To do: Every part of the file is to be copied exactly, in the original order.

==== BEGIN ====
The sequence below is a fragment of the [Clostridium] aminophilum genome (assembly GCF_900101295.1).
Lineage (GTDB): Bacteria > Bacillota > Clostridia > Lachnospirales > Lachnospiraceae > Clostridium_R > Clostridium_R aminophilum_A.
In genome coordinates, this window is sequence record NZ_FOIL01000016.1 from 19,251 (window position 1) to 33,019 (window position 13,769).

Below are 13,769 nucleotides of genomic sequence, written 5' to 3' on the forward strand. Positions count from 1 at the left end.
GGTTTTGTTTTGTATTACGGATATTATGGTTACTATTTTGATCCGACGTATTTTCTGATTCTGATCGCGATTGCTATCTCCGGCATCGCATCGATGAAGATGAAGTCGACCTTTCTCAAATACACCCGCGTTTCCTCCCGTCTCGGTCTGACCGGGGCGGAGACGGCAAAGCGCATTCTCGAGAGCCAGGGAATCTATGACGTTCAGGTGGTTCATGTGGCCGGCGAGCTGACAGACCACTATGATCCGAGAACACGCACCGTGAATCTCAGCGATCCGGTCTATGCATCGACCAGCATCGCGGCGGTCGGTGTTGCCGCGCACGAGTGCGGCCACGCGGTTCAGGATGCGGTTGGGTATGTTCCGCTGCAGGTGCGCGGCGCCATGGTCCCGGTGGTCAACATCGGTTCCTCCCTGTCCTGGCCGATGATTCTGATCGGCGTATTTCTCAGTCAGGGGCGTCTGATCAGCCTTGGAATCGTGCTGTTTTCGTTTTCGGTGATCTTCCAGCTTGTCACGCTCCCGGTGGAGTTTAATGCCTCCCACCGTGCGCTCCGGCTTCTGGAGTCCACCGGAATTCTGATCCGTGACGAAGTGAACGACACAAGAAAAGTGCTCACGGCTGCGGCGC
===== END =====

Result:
The sequence below is a fragment of the [Clostridium] aminophilum genome (assembly GCF_900101295.1).
Lineage (GTDB): Bacteria > Bacillota > Clostridia > Lachnospirales > Lachnospiraceae > Clostridium_R > Clostridium_R aminophilum_A.
In genome coordinates, this window is sequence record NZ_FOIL01000016.1 from 19,251 (window position 1) to 33,019 (window position 13,769).

Below are 13,769 nucleotides of genomic sequence, written 5' to 3' on the forward strand. Positions count from 1 at the left end.
GGTTTTGTTTTGTATTACGGATATTATGGTTACTATTTTGATCCGACGTATTTTCTGATTCTGATCGCGATTGCTATCTCCGGCATCGCATCGATGAAGATGAAGTCGACCTTTCTCAAATACACCCGCGTTTCCTCCCGTCTCGGTCTGACCGGGGCGGAGACGGCAAAGCGCATTCTCGAGAGCCAGGGAATCTATGACGTTCAGGTGGTTCATGTGGCCGGCGAGCTGACAGACCACTATGATCCGAGAACACGCACCGTGAATCTCAGCGATCCGGTCTATGCATCGACCAGCATCGCGGCGGTCGGTGTTGCCGCGCACGAGTGCGGCCACGCGGTTCAGGATGCGGTTGGGTATGTTCCGCTGCAGGTGCGCGGCGCCATGGTCCCGGTGGTCAACATCGGTTCCTCCCTGTCCTGGCCGATGATTCTGATCGGCGTATTTCTCAGTCAGGGGCGTCTGATCAGCCTTGGAATCGTGCTGTTTTCGTTTTCGGTGATCTTCCAGCTTGTCACGCTCCCGGTGGAGTTTAATGCCTCCCACCGTGCGCTCCGGCTTCTGGAGTCCACCGGAATTCTGATCCGTGACGAAGTGAACGACACAAGAAAAGTGCTCACGGCTGCGGCGC